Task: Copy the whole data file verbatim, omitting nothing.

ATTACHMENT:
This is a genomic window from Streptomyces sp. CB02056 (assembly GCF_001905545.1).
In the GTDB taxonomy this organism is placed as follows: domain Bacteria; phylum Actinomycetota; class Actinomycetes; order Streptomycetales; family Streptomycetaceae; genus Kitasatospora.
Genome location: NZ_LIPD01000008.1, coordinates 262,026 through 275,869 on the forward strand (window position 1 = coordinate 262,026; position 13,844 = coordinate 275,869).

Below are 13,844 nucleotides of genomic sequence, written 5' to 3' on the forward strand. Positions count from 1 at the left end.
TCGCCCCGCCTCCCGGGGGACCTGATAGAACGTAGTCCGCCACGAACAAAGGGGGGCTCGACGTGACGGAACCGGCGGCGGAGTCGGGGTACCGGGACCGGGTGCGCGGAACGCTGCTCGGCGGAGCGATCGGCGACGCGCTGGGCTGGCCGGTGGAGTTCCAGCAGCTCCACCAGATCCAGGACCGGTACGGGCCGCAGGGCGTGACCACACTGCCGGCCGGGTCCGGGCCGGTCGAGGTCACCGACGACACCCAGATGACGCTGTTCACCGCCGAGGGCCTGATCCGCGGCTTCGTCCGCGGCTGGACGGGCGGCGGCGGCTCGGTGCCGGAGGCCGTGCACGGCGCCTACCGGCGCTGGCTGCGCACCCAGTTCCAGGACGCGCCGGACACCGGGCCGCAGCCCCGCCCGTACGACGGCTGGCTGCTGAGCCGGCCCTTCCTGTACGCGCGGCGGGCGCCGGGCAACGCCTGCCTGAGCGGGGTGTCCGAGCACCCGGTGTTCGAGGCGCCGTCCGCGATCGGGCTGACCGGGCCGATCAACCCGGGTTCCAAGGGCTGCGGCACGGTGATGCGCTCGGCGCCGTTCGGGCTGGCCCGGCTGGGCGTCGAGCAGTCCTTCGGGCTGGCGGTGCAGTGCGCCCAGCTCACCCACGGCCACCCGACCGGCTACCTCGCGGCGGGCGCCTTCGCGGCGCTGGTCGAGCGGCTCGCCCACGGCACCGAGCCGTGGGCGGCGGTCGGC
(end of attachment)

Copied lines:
This is a genomic window from Streptomyces sp. CB02056 (assembly GCF_001905545.1).
In the GTDB taxonomy this organism is placed as follows: domain Bacteria; phylum Actinomycetota; class Actinomycetes; order Streptomycetales; family Streptomycetaceae; genus Kitasatospora.
Genome location: NZ_LIPD01000008.1, coordinates 262,026 through 275,869 on the forward strand (window position 1 = coordinate 262,026; position 13,844 = coordinate 275,869).

Below are 13,844 nucleotides of genomic sequence, written 5' to 3' on the forward strand. Positions count from 1 at the left end.
TCGCCCCGCCTCCCGGGGGACCTGATAGAACGTAGTCCGCCACGAACAAAGGGGGGCTCGACGTGACGGAACCGGCGGCGGAGTCGGGGTACCGGGACCGGGTGCGCGGAACGCTGCTCGGCGGAGCGATCGGCGACGCGCTGGGCTGGCCGGTGGAGTTCCAGCAGCTCCACCAGATCCAGGACCGGTACGGGCCGCAGGGCGTGACCACACTGCCGGCCGGGTCCGGGCCGGTCGAGGTCACCGACGACACCCAGATGACGCTGTTCACCGCCGAGGGCCTGATCCGCGGCTTCGTCCGCGGCTGGACGGGCGGCGGCGGCTCGGTGCCGGAGGCCGTGCACGGCGCCTACCGGCGCTGGCTGCGCACCCAGTTCCAGGACGCGCCGGACACCGGGCCGCAGCCCCGCCCGTACGACGGCTGGCTGCTGAGCCGGCCCTTCCTGTACGCGCGGCGGGCGCCGGGCAACGCCTGCCTGAGCGGGGTGTCCGAGCACCCGGTGTTCGAGGCGCCGTCCGCGATCGGGCTGACCGGGCCGATCAACCCGGGTTCCAAGGGCTGCGGCACGGTGATGCGCTCGGCGCCGTTCGGGCTGGCCCGGCTGGGCGTCGAGCAGTCCTTCGGGCTGGCGGTGCAGTGCGCCCAGCTCACCCACGGCCACCCGACCGGCTACCTCGCGGCGGGCGCCTTCGCGGCGCTGGTCGAGCGGCTCGCCCACGGCACCGAGCCGTGGGCGGCGGTCGGC